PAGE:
The best squirrel trap is a one-door cage trap. After live trapping the squirrel using this trap, relocate and release the squirrel away from your home in a humane way. The best bait for the trap is using some of the rodent's favorite treats like peanut butter, sunflower seeds, or dried corn.
It’s not uncommon for squirrels to live in your tree or backyard—especially in rural North America. In most cases, they’re harmless rodents who happily mind their own business gorging on seeds and fruit.
However, on occasion, they can destroy property. Aside from setting up live traps, there are numerous ways to control a squirrel infestation. Let’s look at the top squirrel bait, traps, and techniques for using them.
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Do Squirrel Traps Work?
The mechanism that catches squirrels is usually effective in trapping these skittish rodents. But if no squirrel dares to venture inside its metallic grates, then the trap is no good.
To ease the rodent’s tension, bait the trap for the first few days without setting it off. They’ll realize that eating the bait is “safe” and later come back for an easy treat. They will be caught off-guard it later sets off.
They’ll have no way to escape with live traps and will be stuck inside until you release them. With kill traps, they’ll be killed instantaneously when they step on the trigger plate.
What Is the Best Trap for Squirrels?
There are three types of squirrel traps, equally viable in catching and trapping squirrels. The best squirrel live traps are box traps. Tube traps and flat snap traps are both kill traps.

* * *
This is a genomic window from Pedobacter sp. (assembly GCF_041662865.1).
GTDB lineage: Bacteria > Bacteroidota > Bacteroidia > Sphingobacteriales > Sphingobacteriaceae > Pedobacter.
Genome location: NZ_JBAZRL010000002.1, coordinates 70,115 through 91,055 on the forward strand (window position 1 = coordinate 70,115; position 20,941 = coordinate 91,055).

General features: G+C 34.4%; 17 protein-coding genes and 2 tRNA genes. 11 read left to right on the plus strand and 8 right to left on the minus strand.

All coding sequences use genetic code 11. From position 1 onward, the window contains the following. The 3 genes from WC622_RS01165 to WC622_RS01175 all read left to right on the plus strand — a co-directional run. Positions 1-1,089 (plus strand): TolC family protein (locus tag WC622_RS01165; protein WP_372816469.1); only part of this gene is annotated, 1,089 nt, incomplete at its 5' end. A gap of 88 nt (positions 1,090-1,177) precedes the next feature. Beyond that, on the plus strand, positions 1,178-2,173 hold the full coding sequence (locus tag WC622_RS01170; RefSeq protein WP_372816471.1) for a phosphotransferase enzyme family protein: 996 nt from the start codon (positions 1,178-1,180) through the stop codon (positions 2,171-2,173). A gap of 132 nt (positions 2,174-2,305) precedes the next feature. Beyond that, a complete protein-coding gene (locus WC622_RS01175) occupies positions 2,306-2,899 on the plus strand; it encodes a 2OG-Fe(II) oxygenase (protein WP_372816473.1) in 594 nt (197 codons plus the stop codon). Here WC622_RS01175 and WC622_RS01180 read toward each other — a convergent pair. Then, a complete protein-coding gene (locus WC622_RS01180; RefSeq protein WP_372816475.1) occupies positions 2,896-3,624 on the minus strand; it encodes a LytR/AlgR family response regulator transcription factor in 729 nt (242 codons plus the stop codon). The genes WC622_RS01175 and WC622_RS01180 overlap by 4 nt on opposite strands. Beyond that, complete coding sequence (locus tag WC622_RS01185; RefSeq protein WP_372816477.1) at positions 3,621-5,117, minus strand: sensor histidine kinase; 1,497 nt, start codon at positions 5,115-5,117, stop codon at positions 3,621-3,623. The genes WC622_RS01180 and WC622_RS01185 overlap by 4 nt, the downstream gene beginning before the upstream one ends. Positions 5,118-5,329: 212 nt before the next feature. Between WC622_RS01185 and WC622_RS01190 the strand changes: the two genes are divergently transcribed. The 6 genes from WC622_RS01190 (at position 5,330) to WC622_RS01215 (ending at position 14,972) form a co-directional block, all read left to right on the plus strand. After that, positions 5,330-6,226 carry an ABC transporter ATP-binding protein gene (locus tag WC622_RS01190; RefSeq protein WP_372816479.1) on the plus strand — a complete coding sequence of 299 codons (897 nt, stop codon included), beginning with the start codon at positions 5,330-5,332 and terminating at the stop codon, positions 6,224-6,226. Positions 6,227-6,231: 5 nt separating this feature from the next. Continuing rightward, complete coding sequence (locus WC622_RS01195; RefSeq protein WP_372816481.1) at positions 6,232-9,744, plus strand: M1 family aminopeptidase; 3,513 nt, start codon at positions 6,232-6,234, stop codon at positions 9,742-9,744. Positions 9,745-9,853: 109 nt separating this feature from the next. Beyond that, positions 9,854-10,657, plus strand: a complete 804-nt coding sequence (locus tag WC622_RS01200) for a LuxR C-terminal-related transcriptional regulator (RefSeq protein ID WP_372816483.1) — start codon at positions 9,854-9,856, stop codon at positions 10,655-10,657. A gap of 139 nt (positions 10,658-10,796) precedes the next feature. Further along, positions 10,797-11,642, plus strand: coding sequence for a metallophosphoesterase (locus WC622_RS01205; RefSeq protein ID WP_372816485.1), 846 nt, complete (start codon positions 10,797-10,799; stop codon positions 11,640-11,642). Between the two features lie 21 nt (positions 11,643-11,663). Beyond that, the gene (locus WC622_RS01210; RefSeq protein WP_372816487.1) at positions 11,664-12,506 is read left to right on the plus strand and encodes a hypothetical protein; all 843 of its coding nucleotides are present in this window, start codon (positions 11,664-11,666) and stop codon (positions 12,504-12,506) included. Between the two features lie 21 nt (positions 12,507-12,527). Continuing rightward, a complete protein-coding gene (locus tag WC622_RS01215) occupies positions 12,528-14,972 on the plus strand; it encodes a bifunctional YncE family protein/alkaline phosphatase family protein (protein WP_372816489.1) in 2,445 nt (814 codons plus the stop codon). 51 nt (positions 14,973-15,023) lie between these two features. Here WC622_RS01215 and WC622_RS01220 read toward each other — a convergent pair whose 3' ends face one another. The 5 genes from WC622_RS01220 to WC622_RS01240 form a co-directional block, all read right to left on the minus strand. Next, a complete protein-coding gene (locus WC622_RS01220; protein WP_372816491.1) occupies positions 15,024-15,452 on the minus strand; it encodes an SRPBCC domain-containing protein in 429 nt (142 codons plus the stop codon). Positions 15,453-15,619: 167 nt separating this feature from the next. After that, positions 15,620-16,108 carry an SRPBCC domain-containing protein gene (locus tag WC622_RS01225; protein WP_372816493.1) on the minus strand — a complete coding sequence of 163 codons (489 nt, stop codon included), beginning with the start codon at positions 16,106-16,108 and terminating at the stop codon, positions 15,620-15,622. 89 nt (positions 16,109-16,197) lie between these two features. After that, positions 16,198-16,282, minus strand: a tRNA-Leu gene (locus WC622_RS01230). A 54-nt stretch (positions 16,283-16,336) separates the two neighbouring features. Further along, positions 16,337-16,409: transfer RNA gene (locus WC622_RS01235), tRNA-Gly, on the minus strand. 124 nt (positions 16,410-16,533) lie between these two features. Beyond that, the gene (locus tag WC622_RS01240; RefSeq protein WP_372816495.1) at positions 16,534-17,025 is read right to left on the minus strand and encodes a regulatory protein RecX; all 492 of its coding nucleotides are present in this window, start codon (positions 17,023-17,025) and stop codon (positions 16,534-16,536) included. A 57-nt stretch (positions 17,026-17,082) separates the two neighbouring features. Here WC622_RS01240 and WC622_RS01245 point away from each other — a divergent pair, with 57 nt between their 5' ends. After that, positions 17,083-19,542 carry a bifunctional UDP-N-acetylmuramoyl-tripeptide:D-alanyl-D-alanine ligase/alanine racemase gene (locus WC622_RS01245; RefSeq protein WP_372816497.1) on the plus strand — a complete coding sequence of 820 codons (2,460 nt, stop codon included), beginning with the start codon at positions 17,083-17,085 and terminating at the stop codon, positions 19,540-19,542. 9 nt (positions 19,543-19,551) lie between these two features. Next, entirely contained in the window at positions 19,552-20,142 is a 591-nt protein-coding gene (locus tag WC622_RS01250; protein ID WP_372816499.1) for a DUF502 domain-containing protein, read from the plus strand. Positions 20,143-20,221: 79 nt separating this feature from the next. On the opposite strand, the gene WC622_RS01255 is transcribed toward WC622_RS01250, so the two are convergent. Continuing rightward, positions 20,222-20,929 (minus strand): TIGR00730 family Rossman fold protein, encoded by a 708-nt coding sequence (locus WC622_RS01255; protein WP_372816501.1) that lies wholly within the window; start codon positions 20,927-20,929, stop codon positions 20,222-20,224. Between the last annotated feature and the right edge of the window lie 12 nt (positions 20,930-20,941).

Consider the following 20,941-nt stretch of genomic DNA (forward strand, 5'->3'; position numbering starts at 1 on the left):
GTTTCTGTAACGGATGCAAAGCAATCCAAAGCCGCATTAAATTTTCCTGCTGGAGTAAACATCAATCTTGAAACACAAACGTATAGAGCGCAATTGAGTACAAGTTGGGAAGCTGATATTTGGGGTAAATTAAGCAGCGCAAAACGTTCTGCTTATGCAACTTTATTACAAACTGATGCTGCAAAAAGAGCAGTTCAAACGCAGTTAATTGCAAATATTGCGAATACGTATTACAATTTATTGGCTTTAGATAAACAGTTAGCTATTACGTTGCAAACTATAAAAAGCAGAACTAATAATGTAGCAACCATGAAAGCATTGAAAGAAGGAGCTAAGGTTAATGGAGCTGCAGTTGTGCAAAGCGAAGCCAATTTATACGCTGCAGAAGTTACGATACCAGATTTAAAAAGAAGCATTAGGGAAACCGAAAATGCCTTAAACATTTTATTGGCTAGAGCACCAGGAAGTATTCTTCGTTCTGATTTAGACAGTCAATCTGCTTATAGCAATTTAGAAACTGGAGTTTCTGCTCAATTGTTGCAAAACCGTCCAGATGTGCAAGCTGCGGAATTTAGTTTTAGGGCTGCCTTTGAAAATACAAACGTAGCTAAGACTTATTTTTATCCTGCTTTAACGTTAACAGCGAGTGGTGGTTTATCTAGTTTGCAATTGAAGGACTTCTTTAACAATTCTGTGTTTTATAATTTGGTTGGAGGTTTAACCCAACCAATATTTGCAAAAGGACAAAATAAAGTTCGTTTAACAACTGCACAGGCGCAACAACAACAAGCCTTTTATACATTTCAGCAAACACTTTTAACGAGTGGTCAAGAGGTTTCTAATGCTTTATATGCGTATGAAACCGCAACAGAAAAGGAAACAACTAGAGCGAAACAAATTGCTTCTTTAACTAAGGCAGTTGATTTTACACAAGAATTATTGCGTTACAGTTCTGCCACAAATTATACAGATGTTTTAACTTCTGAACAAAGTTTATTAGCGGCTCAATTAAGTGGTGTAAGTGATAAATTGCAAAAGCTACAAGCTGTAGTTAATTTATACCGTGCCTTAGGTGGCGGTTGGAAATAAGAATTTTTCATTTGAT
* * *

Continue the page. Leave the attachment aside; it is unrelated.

Here’s a rundown of how these catch traps function:
This lethal trap is a cylinder-shaped tube large enough for grey squirrels to wander through but small enough for dogs and cats to remain unharmed. The bait is attached to a spring-loaded bar, and when triggered, it snaps the rodent’s neck for a quick, painless kill.
The single-door box trap has a spring-loaded door that slams shut as soon as the squirrel enters, preventing escape. This door trap comes in many sizes and can also trap a raccoon, a gopher, a skunk, or an opossum.
Flat Snap Traps
These metallic traps are a type of rodent trap powerful enough to instantly kill a squirrel through a metallic rod. Bait these squirrel traps with sunflower seeds, peanut butter, or any other favorite food of the rodent.
If you simply want to relocate the squirrel, get a box trap. If you want to reduce a nasty rodent infestation, snap traps are the way to go.
Tube traps are the more reliable option if you want to control squirrels with finality. Especially if you don’t want to risk your pet or any larger mammal from triggering a trap.
Where to Place a Squirrel Trap?
Trap placement is key when catching a small rodent. Place your squirrel trap in an area where you suspect there is high squirrel activity.
It can be by a large tree in your backyard or near bird feeders where you often see them rummaging around. You can also place the trap inside barns if you see them running there.
In addition, keep the trap away from pets and children as much as possible. Doing this can prevent injuries and unwanted tampering with the trap.
What Bait to Use?
You probably already know that squirrels are fanatics of all things nutty. So, it shouldn’t surprise you that peanuts and peanut butter are effective squirrel baits.